In this context, MADD took the view that driving under the influence (DUI) is a crime and should be treated as such, rather than merely as a benign symptom of a drinking problem. MADD focused immediately on the need for stricter laws to deal with drunken driving offenses. Early goals for the organization included mandatory jail for repeat offenders, a higher legal drinking age, limits on sales of cut-price drinks which encouraged excessive consumption, and specific criminal justice rights for DUI victims.
Many of the actions that MADD has taken are familiar. These include direct actions such as Operation Prom/Graduation, where young people at prom time sign a pledge not to drink and drive. Other strategies include the Red Ribbon campaign to raise public awareness about drunk driving, and the designated driver programs.
The founding president of MADD, Candy Lightner, left in disgust from the organization that she herself created because of its change in goals. "It has become far more neo-prohibitionist than I ever wanted or envisioned," she says. "I didn't start MADD to deal with alcohol. I started MADD to deal with the issue of drunk driving."
MADD ... seemed to expand its mission to one of discouraging the consumption of alcohol in general — what critics call "neo-prohibition."
MADD's biggest victory on this front was a nationwide blood-alcohol threshold of .08, down from .10. But ... two-thirds of alcohol-related traffic fatalities involve blood-alcohol levels of .14 and above, and the average fatal accident occurs at .17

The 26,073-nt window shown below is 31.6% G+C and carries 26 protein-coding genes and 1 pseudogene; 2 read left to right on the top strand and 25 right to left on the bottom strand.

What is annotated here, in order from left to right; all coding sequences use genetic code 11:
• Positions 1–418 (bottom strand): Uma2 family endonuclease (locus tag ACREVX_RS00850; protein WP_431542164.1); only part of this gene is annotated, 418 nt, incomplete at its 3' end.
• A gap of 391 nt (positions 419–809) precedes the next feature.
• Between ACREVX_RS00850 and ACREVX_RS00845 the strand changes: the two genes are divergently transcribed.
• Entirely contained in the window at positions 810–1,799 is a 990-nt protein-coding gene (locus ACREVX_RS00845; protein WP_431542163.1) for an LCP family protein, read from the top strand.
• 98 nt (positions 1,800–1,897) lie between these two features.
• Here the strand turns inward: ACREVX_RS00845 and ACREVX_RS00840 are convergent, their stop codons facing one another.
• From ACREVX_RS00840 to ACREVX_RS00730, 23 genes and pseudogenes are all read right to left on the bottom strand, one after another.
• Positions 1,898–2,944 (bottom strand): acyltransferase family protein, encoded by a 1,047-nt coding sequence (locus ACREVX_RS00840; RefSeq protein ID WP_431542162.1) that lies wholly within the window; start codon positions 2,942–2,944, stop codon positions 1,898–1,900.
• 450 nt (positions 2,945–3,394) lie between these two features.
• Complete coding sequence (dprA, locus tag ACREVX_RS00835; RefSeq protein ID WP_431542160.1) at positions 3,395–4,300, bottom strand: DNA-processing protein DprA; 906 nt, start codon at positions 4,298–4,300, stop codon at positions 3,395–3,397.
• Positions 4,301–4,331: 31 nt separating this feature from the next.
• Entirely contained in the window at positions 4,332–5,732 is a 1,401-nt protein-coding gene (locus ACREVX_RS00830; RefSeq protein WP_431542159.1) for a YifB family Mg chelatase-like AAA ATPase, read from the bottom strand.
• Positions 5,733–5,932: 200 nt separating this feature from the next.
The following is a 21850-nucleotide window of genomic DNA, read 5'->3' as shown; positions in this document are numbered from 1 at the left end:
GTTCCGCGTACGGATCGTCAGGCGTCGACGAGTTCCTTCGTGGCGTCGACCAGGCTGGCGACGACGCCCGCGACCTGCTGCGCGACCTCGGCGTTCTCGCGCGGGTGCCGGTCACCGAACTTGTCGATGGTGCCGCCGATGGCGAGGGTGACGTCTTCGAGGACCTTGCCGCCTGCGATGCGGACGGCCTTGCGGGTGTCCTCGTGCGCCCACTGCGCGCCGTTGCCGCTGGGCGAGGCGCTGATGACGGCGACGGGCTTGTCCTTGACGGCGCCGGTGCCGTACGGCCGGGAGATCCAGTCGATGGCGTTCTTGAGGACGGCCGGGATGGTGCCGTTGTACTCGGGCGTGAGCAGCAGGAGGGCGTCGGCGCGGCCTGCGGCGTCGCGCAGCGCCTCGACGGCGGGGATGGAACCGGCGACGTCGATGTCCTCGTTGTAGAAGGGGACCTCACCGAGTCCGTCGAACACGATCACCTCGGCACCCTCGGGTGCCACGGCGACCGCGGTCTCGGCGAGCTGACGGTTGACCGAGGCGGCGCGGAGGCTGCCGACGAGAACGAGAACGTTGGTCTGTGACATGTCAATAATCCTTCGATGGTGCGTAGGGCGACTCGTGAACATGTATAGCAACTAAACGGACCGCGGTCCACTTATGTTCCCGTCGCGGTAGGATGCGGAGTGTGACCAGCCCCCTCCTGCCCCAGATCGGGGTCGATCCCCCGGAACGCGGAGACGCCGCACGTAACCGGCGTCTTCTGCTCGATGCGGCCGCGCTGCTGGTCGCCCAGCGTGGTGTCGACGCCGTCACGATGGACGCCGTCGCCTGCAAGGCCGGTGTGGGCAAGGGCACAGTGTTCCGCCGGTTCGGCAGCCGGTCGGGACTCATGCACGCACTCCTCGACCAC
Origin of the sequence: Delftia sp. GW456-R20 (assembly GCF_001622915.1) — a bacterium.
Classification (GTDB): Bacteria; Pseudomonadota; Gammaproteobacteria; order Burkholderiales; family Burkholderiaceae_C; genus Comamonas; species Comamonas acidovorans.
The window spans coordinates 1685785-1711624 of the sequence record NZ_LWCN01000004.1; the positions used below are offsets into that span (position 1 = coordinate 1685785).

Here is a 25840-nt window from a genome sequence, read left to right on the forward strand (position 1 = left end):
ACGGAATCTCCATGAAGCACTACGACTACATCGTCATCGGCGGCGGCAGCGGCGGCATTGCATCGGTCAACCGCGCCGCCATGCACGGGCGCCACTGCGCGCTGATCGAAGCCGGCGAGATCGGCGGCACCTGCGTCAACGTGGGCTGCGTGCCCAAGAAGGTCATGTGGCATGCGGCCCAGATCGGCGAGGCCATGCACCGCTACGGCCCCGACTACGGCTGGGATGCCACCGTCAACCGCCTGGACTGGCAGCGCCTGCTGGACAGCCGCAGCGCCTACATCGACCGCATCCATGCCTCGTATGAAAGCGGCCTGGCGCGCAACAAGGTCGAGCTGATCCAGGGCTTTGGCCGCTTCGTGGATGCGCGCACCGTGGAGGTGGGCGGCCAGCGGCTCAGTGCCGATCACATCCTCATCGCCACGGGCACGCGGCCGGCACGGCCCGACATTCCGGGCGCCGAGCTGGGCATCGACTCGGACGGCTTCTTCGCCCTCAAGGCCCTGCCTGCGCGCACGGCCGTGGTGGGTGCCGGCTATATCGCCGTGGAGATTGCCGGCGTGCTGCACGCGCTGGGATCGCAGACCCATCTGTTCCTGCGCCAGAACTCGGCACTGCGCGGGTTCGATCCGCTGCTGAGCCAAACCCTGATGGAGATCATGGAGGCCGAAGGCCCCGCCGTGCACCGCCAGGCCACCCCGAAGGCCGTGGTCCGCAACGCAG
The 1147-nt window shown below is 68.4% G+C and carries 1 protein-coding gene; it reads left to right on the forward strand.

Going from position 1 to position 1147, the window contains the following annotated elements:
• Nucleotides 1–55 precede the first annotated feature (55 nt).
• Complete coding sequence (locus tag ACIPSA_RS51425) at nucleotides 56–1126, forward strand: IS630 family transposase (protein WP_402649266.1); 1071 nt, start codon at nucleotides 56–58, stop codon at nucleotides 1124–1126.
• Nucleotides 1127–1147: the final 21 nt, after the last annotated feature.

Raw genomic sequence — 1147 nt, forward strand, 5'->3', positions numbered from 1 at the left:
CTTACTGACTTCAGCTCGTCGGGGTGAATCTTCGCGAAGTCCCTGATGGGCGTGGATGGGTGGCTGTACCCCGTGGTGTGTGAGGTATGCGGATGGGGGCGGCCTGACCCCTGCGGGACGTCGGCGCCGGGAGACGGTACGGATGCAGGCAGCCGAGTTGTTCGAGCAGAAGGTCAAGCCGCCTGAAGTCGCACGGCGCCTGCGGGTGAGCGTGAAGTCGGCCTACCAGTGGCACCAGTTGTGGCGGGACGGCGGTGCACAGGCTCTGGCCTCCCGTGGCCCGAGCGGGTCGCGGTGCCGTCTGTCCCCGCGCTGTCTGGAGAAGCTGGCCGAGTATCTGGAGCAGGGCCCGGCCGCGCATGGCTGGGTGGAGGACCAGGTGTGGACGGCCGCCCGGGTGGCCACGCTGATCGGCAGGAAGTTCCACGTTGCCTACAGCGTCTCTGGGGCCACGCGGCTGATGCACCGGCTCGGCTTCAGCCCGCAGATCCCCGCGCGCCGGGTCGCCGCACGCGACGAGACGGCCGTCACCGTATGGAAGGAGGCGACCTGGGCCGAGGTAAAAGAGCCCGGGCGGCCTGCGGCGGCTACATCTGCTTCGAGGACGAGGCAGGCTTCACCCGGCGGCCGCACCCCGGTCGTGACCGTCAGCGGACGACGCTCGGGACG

Primarily grassroots and volunteer driven, MADD has over 600 state organizations, chapters, and community action teams in each of the 50 states as well as affliates in Guam, Puerto Rico and Canada. MADD consists of over three million members and supporters nationwide.
As MADD grew into the group of and for drunk-driving victims, it underwent a slight modification of the organization's name - from Mothers Against Drunk Drivers to Mothers Against Drunk Driving. The name change was intended to reflect the group's opposition to the crime of drunk driving, rather than towards the individuals who commit it.
Candy Lightner founded the organization in 1980 in Sacramento, California, after a drunk driver killed her thirteen-year-old daughter. The driver had a blood-alcohol content (BAC) of 0.20 percent and five previous drunk driving convictions, the latest just two days before the accident in which he killed Cari Lightner. He pleaded guilty and received two years in prison. Lightner was furious at the lenient sentence and quickly began organizing for stricter laws and penalties.
Programs encompass adults, college students, youth, and law-enforcement professionals. About half of its funding comes from donors; the rest is from corporate donations and the Victim of Crimes Act, which distributes money seized from criminals to victim services groups.
Mothers Against Drunk Driving (MADD) is a 501(c)(3) non-profit grass roots organization with more than 600 chapters nationwide. MADD's mission is to stop drunk driving, support the victims of this violent crime and prevent underage drinking.
MADD's early lobbying efforts to change laws, such as raising the legal drinking age to age 21 across America, resulted in quick implementation. US government statistics report that the number of alcohol-related deaths on American highways had declined by roughly 47% from nearly 30,000 deaths a year when MADD was founded to around 16,000 roughly 25 years later.